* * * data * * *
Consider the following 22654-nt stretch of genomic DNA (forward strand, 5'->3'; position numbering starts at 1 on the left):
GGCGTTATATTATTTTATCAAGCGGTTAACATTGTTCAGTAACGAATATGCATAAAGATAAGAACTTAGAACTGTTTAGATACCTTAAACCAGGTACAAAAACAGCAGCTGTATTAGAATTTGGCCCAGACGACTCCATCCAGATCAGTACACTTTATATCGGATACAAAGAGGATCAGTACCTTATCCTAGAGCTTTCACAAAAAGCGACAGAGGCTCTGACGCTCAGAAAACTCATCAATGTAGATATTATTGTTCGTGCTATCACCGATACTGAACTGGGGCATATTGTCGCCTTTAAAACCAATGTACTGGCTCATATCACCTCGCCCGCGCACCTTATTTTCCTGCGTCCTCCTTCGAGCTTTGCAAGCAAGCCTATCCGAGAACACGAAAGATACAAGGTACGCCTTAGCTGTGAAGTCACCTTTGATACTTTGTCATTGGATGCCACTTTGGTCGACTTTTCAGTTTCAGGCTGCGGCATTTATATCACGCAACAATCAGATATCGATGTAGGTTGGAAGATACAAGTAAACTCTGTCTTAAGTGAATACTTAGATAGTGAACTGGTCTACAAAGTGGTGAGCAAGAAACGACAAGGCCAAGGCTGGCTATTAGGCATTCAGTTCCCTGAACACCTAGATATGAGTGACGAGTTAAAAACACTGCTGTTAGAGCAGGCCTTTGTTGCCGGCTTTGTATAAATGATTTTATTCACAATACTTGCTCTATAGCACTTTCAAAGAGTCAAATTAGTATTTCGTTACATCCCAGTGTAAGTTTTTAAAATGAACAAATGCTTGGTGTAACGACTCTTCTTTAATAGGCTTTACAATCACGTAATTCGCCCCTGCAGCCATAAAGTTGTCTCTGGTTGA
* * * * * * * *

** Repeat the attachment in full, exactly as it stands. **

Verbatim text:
Consider the following 22654-nt stretch of genomic DNA (forward strand, 5'->3'; position numbering starts at 1 on the left):
GGCGTTATATTATTTTATCAAGCGGTTAACATTGTTCAGTAACGAATATGCATAAAGATAAGAACTTAGAACTGTTTAGATACCTTAAACCAGGTACAAAAACAGCAGCTGTATTAGAATTTGGCCCAGACGACTCCATCCAGATCAGTACACTTTATATCGGATACAAAGAGGATCAGTACCTTATCCTAGAGCTTTCACAAAAAGCGACAGAGGCTCTGACGCTCAGAAAACTCATCAATGTAGATATTATTGTTCGTGCTATCACCGATACTGAACTGGGGCATATTGTCGCCTTTAAAACCAATGTACTGGCTCATATCACCTCGCCCGCGCACCTTATTTTCCTGCGTCCTCCTTCGAGCTTTGCAAGCAAGCCTATCCGAGAACACGAAAGATACAAGGTACGCCTTAGCTGTGAAGTCACCTTTGATACTTTGTCATTGGATGCCACTTTGGTCGACTTTTCAGTTTCAGGCTGCGGCATTTATATCACGCAACAATCAGATATCGATGTAGGTTGGAAGATACAAGTAAACTCTGTCTTAAGTGAATACTTAGATAGTGAACTGGTCTACAAAGTGGTGAGCAAGAAACGACAAGGCCAAGGCTGGCTATTAGGCATTCAGTTCCCTGAACACCTAGATATGAGTGACGAGTTAAAAACACTGCTGTTAGAGCAGGCCTTTGTTGCCGGCTTTGTATAAATGATTTTATTCACAATACTTGCTCTATAGCACTTTCAAAGAGTCAAATTAGTATTTCGTTACATCCCAGTGTAAGTTTTTAAAATGAACAAATGCTTGGTGTAACGACTCTTCTTTAATAGGCTTTACAATCACGTAATTCGCCCCTGCAGCCATAAAGTTGTCTCTGGTTGA